Matt Dubbe, AIA, NCARB, is an architect in our Minneapolis office who specializes in airport terminal design. On occasion, Matt will drop-in here and share his thoughts on industry developments.
I grew up in the DC area when going to visit National Airport to watch the planes was considered pure family pleasure. On the occasions when I flew out of Dulles, I would marvel at Saarinen’s genius for evoking flight in building form. The moon-like buggies that took us to the planes were straight from the Apollo program. When Dulles became a postage stamp in 1982, its iconic status reached a broader audience.
This memory came to mind while reading author Patrick Smith’s great article on the changing face of airport terminals. So what is it about today’s terminals? Are they lacking the breathing room that the ESTO black and white photography conveyed in iconic terminals like LaGuardia? Many airports were once in open lands but now have surrounding development knocking on their door. The era of the Aerotropolis is upon us with its intermodal connectivity. And from a regional planning and environmental perspective, that’s a good thing.
As for the architecture itself, like many sectors in the professional service world, we have become specialists. While the star architect will still get involved, they have to align themselves with a team intimately familiar with the complexities of airport/terminal design. The stakeholders with voting rights now includes the FAA, TSA, city officials, financial analysts, corporate tenants, the surrounding community, planners, politicians and artists. Whew. And the funding picture is unclear because our friends in Washington seem bent on intractable positions.
All of the above is not a self-indulgent excuse for poor design but a suggestion that the best terminal designs for the future will be one of campus-style regional contextualism. Terminals should speak to where the traveler finds him/herself. Not in a pastiche theming manner that comes close to offending each passenger but in way that provides an innate understanding of why Newark is different than San Diego.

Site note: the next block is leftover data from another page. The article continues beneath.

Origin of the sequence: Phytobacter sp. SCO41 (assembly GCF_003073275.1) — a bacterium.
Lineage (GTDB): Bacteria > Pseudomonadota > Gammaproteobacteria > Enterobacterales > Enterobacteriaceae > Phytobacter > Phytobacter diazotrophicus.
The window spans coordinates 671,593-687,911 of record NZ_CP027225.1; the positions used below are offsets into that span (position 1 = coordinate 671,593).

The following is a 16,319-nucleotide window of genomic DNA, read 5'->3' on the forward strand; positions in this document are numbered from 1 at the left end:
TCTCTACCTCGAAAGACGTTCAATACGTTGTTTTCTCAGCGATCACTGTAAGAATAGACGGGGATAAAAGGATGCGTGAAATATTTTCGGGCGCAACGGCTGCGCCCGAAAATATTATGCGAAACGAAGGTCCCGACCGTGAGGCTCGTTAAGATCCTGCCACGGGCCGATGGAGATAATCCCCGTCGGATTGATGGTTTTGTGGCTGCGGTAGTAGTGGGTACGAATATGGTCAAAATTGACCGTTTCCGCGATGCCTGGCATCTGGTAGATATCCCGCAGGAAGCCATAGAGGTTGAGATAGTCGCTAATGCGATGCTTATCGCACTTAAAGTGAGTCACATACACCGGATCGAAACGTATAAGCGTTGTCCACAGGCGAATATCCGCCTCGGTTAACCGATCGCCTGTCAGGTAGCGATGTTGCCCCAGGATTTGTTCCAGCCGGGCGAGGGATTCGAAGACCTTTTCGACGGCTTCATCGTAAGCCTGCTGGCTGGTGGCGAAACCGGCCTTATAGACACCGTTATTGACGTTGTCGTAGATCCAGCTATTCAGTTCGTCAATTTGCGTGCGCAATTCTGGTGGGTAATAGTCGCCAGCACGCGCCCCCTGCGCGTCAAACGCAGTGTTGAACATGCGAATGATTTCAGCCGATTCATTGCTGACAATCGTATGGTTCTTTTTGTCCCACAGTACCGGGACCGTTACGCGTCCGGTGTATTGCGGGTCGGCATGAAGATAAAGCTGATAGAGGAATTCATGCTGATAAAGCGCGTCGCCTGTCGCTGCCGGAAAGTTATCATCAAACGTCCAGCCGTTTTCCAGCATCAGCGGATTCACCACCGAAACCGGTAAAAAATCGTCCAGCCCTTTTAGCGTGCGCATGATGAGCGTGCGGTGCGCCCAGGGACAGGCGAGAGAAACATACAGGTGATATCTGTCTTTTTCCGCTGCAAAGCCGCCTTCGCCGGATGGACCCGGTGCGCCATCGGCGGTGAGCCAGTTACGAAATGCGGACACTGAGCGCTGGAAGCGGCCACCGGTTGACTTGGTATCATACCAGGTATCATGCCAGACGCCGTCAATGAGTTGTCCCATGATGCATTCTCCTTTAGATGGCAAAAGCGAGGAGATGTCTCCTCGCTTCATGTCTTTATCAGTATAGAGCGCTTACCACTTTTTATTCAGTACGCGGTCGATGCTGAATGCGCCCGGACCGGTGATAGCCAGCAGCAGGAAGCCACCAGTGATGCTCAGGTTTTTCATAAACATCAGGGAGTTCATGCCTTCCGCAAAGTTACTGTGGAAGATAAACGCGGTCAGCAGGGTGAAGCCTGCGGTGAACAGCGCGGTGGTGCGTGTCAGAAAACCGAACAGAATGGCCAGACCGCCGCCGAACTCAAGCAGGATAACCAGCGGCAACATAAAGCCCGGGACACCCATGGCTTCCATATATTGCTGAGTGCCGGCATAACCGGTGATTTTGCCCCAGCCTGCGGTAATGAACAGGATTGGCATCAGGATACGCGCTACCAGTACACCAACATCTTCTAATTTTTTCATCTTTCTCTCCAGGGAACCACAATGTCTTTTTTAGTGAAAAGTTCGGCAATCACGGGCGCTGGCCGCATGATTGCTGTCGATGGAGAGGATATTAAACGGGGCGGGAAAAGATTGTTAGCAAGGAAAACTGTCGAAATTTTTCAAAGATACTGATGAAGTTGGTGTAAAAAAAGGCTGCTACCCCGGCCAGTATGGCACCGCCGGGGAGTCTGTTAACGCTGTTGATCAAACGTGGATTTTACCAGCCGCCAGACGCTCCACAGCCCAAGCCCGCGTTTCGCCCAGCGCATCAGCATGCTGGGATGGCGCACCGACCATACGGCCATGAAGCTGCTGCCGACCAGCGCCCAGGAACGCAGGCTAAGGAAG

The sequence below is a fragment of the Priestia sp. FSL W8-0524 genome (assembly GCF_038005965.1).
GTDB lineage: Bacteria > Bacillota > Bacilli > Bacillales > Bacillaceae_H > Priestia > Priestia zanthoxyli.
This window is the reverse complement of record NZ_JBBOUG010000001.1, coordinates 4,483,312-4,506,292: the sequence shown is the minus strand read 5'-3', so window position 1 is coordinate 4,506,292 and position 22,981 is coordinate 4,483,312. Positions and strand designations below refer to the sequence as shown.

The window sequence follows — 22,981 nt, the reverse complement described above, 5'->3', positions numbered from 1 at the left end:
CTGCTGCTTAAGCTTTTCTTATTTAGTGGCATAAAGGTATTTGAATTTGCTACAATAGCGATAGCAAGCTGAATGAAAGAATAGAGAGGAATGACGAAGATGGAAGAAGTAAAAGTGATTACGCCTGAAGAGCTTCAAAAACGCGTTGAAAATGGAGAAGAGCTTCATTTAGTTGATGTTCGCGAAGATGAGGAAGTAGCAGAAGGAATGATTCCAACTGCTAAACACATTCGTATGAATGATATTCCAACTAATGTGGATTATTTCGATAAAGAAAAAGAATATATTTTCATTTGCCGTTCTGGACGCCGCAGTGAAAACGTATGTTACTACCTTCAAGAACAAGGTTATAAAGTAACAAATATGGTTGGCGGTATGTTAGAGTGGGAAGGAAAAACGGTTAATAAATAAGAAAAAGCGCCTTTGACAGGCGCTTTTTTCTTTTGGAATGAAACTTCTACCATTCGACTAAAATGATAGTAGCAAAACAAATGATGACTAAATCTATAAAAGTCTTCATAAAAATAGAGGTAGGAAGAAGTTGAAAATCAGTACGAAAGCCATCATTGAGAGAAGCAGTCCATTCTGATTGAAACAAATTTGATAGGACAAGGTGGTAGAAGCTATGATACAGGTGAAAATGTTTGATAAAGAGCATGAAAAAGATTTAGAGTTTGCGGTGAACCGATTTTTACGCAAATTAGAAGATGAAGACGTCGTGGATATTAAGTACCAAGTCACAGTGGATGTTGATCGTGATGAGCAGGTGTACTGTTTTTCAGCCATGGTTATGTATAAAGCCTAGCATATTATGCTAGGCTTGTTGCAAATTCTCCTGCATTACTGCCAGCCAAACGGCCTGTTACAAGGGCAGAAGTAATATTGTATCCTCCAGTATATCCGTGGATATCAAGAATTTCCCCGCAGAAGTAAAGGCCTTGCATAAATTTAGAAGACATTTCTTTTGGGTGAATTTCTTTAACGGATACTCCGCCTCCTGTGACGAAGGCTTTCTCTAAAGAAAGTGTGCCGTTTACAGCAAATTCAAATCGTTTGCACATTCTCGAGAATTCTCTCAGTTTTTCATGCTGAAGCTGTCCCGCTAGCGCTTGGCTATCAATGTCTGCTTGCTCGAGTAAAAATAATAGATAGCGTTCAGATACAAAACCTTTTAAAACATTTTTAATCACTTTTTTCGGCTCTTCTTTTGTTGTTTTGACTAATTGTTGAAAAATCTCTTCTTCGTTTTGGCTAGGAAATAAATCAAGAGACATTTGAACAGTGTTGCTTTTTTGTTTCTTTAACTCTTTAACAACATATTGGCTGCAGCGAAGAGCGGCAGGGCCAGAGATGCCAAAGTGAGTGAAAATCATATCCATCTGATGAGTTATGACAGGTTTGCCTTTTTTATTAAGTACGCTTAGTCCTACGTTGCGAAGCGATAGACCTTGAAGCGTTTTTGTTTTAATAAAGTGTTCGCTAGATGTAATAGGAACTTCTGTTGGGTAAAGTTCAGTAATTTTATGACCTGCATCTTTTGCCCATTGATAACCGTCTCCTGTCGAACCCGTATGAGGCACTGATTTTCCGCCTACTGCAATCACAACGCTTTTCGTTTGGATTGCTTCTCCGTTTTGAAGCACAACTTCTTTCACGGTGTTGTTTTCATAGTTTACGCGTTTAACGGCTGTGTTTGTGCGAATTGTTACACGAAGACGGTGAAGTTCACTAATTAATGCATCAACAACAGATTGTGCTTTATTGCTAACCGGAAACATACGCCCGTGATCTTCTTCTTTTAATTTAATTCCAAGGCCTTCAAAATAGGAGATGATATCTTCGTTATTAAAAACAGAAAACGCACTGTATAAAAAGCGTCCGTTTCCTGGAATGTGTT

With airline capacity continuing to drop and the security screening process more and more stressful (being kind here), the traveling public deserves terminals that are intermodal, comfortable, bright, intuitively easy to navigate, and offer relevant amenities. These airports exist today albeit they represent the exception rather than the norm. Successful terminal design has become more about place-making because we have to spend that much more time in them. Many international airports understand that the surest way to alienate the customer is to hold them captive for hours on end and make that time painful.
One of my most indelible traveling memories is dining at the Theme Building in LAX. That building speaks to the essence of LA, but given present-day security rules, I suspect even those with a long layover will not venture out to visit it. The task before us is to create those places within a denser, almost urban setting. Designing them for a loose fit and a long life will provide some protection against the future wrecking ball.